Fragments of Eden


The images are indelible: eighty-five elephants bathing in the river in late afternoon light, a stone’s throw from our launch; a pride of lions at the edge of a lake, devouring their kill in the sunset; a giraffe poised in a meadow on the end of a rainbow.  The experience of Africa is essential to any sojourn on this planet, from the flight of a thousand flamingos to the earth-shaking thunder of Victoria Falls, plunging at three million gallons a second, as though some cosmic abyss had opened to swallow all the waters of the world.  But the lure of the Dark Continent lies deeper than the images.

In the crisp chill of predawn, as our open vehicle crawled over rutted roads toward the first glow of day, a timeless aura lay over the land, stretching away to a horizon dotted with umbrella trees—bare limbed under brush-stroke foliage, leaning and reaching in the dawn light.  I imagined the same fresh morning four million years before, when the Olduvai man stood in all his pristine vitality on the shore of his ancient lake, the hills rising up behind him, rolling dark and hulking, like a herd of great beasts.  Africa!  The word alone recalls some primal Source, some pulsating center deep in the racial memory, the mystery of origins, the Mother of man.  Like the sea itself, this vast ocean of land with its dark jungles and majestic mountains is the primordial Home, the mythic Eden from which men spread over the planet like terrestrial astronauts, surviving ever more harsh and artificial environments.

We are drawn back.  Europeans go back; Americans go back; people from Los Angeles go back, fleeing the quiet desperation of tire marts and daytime TV, drawn by some mythic remembrance of strength and sunlight, of fresh mornings when we walked with the beasts, woven gracefully into their world.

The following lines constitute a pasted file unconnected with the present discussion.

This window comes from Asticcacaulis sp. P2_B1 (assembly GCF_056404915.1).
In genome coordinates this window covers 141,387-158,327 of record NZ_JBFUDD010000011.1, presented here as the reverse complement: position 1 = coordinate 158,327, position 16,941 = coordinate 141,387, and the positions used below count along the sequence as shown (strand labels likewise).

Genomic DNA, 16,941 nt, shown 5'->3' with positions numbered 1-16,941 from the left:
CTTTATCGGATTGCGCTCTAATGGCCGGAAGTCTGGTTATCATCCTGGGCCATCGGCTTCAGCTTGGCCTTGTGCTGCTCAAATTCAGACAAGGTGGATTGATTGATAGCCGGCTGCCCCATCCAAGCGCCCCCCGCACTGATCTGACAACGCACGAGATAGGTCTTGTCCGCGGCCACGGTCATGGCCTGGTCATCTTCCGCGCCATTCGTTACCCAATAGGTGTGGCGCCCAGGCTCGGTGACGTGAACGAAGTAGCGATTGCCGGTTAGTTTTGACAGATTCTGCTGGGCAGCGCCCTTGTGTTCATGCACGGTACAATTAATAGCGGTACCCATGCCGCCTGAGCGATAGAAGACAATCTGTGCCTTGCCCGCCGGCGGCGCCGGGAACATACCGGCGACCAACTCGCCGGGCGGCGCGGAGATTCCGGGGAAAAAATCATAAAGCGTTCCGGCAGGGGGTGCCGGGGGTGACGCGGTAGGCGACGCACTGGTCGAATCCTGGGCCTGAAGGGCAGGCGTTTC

We return to Africa to reencounter the four million years of history that a mere four millennia could never efface.  Like the hero in Heart of Darkness, we are drawn to the Dark Continent of our inner selves—the dark forest of the soul where the modern ego encamps in a tiny clearing.  And we project our half-remembered wholeness onto that sun-drenched land of major chords and primary colors, of smiling primitives and beautifully painted creatures.  We are the Shadow People, fallen from grace, cast from the inner Eden to a wilderness of externals.

We return to the Dark Continent and lie awake in our tents, projecting our monsters into the African night—startled from sleep by the sloshing of elephants along the lakeshore, or the hollow brays of hippos, afloat somewhere down the dark river.  But these are the bogies of bad movies, the misplaced specters of a surreal civilization.  The innocent creatures themselves, who once roamed the continent at will, now wander the Serengeti like artifacts of evolution, the last remnants of an unfragmented world.

One feels that this is the last refuge of innocence, that the last lions may soon lie in that sunset by the water’s edge.  Along the banks of the Chobe River, the elephants gather in the dusk; their great dark shapes endure as monuments to the vast ocean of life that once covered this continent.  And the giraffe whose head soared above the rainbow into the gray mist, watching us with long-lashed liquid eyes, spoke the sad hope of all surviving species.  Only the ringing of insects under the red sky seems eternal, like a residual trace of lost tribal rhythms—the melodious chants of Zulu and Maasai that once rose up like voices from the earth, echoing off the far hills in the heat of the day, to fade over the long grass, leaving the land in eerie silence.

[This appeared in The Trumpeter, Fall 1995]


  1. Carolyn Tett says

    An old personal favorite!

  2. Reid Isaksen says

    Two weeks in Kenya 25 years ago was one of the greatest experiences of my life. Thank you for sharing your memories.

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